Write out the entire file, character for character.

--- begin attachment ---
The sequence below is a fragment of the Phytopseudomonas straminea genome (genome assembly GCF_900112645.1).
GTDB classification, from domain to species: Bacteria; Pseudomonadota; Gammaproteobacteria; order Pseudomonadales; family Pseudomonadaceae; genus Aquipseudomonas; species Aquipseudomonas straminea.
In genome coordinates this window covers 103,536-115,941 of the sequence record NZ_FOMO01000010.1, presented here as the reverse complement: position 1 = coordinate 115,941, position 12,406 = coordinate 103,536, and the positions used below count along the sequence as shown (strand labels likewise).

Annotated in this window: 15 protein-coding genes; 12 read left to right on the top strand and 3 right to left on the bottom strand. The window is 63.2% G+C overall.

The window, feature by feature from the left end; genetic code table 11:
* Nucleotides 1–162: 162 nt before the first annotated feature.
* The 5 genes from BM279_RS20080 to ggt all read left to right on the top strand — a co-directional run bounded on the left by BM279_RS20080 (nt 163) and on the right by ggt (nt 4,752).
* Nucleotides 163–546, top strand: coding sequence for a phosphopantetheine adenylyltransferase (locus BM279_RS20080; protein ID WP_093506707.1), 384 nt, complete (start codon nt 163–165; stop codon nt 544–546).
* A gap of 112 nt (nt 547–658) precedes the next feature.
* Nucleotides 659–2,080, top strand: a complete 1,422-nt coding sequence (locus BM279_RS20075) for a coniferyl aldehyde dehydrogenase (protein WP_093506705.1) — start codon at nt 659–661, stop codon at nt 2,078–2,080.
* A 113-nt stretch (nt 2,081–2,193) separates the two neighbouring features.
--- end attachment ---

The sequence below is a fragment of the Phytopseudomonas straminea genome (genome assembly GCF_900112645.1).
GTDB classification, from domain to species: Bacteria; Pseudomonadota; Gammaproteobacteria; order Pseudomonadales; family Pseudomonadaceae; genus Aquipseudomonas; species Aquipseudomonas straminea.
In genome coordinates this window covers 103,536-115,941 of the sequence record NZ_FOMO01000010.1, presented here as the reverse complement: position 1 = coordinate 115,941, position 12,406 = coordinate 103,536, and the positions used below count along the sequence as shown (strand labels likewise).

Annotated in this window: 15 protein-coding genes; 12 read left to right on the top strand and 3 right to left on the bottom strand. The window is 63.2% G+C overall.

The window, feature by feature from the left end; genetic code table 11:
* Nucleotides 1–162: 162 nt before the first annotated feature.
* The 5 genes from BM279_RS20080 to ggt all read left to right on the top strand — a co-directional run bounded on the left by BM279_RS20080 (nt 163) and on the right by ggt (nt 4,752).
* Nucleotides 163–546, top strand: coding sequence for a phosphopantetheine adenylyltransferase (locus BM279_RS20080; protein ID WP_093506707.1), 384 nt, complete (start codon nt 163–165; stop codon nt 544–546).
* A gap of 112 nt (nt 547–658) precedes the next feature.
* Nucleotides 659–2,080, top strand: a complete 1,422-nt coding sequence (locus BM279_RS20075) for a coniferyl aldehyde dehydrogenase (protein WP_093506705.1) — start codon at nt 659–661, stop codon at nt 2,078–2,080.
* A 113-nt stretch (nt 2,081–2,193) separates the two neighbouring features.